APPLICATION. If you desire that death should not bring you sorrow, act now in such a manner that you may have nothing which it shall take from you against your will.
AFFECTIONS AND RESOLUTIONS. Consider, and hear me, O Lord my God. Enlighten my eyes that I may never sleep in death. (Ps. xii, 4.)
PRAYER AFTER MEDITATION.
My God, I give Thee heartfelt thanks for all the graces and all the light Thou hast conferred on me during this meditation. Pardon me all the negligence and the distractions of which I have been guilty, and give me strength to carry out the resolutions that I have made. Fortify me, that from henceforth I may diligently practise this virtue . . . avoid this fault . . . perform this action . . . to Thy honor. Help me to do this, sweet Virgin Mary; and if I ever forget my good resolutions, I entreat my Angel Guardian to recall them to my memory. Amen.
Of the Love of Solitude and Silence.
IV. Oftentimes, they that were bitter in the judgment of men, have been in greater danger by reason of their too great confidence.
So that it is better for many not to be altogether free from temptations, but to be often assaulted, that they may not be too secure; lest perhaps, they be lifted up with pride, or take more liberty to go aside after exterior comforts.
Oh! how good a conscience would that man preserve, who would never seek after transitory joy, nor ever busy himself with the world.
Oh! how great peace and tranquility would he possess, who would cut off all vain solicitude, and only think of the things of God and his salvation, and place his whole hope in God.–Thomas à Kempis–Imitation of Christ Bk I, Ch XX pt IV.
August Devotion: The Most Pure Heart of Mary
Virtues to practice: The sanctification of our actions, diligence, edification, fidelity in little things
O Heart of Mary, Mother of God, and our Mother; Heart most worthy of love, in which the adorable Trinity is ever well pleased, worthy of the veneration and love of all the angels and of all men; Heart most like to the Heart of Jesus, of which thou art the perfect image; Heart full of goodness, ever compassionate toward our miseries; deign to melt our icy hearts and grant that they may be wholly changed into the likeness of the Heart of Jesus, our divine Saviour. Pour into them the love of thy virtues, and kindle in them that divine fire with which thou thyself dost ever burn. In thee let Holy Church find a safe shelter; protect her and be her dearest refuge, her tower of strength, impregnable against every assault of her enemies. Be thou the way which leads to Jesus, and the channel, through which we receive all graces needful for our salvation. Be our refuge in time of trouble, our solace in the midst of trial, our strength against temptation, our haven in persecution, our present help in every danger, and especially at the hour of death, when all hell shall let loose against us its legions to snatch away our souls, at that dread moment, that hour so full of fear, whereon our eternity depends. Ah, then most tender virgin, make us to feel the sweetness of thy motherly heart, and the might of thy intercession with Jesus, and open to us a safe refuge in that very fountain of mercy whence we may come to praise Him with thee in paradise, world without end. Amen.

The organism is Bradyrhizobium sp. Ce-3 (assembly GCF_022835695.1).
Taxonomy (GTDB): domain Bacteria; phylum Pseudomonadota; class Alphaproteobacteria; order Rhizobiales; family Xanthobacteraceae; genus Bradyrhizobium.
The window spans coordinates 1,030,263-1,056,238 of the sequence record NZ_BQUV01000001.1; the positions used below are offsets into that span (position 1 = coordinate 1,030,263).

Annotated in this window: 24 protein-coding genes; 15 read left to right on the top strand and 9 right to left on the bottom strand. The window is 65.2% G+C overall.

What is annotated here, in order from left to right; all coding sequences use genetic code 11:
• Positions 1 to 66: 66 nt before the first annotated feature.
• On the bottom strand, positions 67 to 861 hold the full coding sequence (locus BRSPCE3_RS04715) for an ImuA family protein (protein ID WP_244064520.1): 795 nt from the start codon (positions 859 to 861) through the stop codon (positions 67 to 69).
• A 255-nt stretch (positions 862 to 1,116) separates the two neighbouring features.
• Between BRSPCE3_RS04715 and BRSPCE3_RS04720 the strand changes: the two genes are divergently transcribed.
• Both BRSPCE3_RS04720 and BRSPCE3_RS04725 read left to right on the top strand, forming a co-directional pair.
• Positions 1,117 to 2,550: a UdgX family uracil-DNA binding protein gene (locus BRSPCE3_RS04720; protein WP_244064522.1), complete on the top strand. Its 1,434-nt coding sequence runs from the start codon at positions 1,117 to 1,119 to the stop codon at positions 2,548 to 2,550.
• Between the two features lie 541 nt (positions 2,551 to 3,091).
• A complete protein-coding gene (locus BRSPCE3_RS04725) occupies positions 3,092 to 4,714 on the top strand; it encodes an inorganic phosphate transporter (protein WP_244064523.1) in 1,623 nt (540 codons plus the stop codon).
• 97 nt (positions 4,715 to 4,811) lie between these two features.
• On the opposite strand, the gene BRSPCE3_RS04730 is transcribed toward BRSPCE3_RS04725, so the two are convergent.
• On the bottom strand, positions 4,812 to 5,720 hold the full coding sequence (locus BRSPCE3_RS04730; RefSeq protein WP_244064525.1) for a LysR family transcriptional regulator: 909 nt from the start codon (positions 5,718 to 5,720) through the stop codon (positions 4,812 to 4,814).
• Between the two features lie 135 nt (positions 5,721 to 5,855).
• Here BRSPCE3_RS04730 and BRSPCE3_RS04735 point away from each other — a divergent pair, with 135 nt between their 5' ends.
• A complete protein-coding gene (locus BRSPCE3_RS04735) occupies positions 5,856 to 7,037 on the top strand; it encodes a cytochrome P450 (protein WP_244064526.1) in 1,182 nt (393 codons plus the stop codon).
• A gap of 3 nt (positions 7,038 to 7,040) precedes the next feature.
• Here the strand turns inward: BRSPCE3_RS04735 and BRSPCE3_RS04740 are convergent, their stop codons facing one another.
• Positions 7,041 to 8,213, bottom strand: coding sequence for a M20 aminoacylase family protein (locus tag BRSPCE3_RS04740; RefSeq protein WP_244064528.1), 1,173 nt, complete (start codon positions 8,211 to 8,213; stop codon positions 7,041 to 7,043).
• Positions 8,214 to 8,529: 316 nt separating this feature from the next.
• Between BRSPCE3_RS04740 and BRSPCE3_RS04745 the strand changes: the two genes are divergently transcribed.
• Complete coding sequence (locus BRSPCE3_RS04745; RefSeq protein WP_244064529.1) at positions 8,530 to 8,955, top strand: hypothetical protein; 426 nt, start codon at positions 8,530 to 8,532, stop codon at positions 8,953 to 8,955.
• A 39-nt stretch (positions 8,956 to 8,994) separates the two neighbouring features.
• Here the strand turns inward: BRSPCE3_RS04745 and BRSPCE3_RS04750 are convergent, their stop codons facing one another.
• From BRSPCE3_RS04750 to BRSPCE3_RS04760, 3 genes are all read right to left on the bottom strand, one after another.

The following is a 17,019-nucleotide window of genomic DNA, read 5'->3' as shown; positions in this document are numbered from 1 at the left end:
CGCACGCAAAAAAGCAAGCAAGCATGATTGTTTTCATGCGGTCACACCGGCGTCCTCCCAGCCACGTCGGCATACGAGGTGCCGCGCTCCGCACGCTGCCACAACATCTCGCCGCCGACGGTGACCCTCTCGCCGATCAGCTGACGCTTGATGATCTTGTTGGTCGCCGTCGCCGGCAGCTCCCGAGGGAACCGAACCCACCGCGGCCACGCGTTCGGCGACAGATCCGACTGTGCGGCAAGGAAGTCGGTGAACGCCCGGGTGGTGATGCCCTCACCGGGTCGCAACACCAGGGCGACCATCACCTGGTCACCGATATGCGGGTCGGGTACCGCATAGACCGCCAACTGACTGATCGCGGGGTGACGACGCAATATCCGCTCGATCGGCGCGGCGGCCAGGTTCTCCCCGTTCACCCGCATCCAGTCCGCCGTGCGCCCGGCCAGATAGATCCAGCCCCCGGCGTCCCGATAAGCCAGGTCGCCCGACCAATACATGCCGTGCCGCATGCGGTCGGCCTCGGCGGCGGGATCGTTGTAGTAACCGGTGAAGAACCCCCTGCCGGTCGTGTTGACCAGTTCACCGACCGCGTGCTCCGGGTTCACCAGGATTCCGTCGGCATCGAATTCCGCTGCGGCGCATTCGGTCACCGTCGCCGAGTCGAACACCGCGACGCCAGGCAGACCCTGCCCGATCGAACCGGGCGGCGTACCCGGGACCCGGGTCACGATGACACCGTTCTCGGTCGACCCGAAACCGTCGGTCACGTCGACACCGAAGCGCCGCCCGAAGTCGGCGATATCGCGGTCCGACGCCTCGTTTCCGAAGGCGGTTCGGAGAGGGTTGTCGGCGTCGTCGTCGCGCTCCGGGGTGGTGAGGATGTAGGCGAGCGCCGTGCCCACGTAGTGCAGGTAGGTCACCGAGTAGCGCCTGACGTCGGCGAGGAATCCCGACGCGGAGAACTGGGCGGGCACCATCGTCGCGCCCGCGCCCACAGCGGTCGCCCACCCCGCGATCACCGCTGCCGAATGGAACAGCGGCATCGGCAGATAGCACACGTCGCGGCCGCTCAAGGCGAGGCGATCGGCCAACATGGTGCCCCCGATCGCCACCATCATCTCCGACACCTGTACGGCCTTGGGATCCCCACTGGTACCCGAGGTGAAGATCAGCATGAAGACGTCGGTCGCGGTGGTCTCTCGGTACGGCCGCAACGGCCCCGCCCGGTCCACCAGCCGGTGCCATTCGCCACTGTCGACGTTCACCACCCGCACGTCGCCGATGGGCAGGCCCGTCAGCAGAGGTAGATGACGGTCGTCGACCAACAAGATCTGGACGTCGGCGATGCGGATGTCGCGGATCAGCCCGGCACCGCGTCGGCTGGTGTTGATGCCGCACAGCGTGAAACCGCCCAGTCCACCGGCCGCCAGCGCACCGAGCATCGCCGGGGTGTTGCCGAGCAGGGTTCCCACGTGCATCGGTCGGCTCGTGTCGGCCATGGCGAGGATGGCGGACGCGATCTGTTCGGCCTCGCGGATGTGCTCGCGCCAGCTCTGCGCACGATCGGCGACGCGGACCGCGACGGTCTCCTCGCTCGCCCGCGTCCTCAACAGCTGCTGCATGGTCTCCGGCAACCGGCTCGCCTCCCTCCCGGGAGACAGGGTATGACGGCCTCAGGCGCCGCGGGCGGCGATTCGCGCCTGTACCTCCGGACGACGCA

An indulgence of 7 years once on any day of the month; A plenary indulgence on the usual conditions, if this act of devotion is repeated daily for entire month (Apostolic Brief Dec. 21, 1901)
Act of Perfect Contrition
Oh my God! I am heartily sorry
for having offended Thee and
I detest all my sins because
I dread the loss of Heaven and the pains of Hell;
But most of all because I have offended Thee, My God,
Who art all-good and deserving of all my love.
I firmly resolve, with the help of Thy grace,
To confess my sins, to do penance,
And to amend my life. Amen.
Prayers in Time of Calamity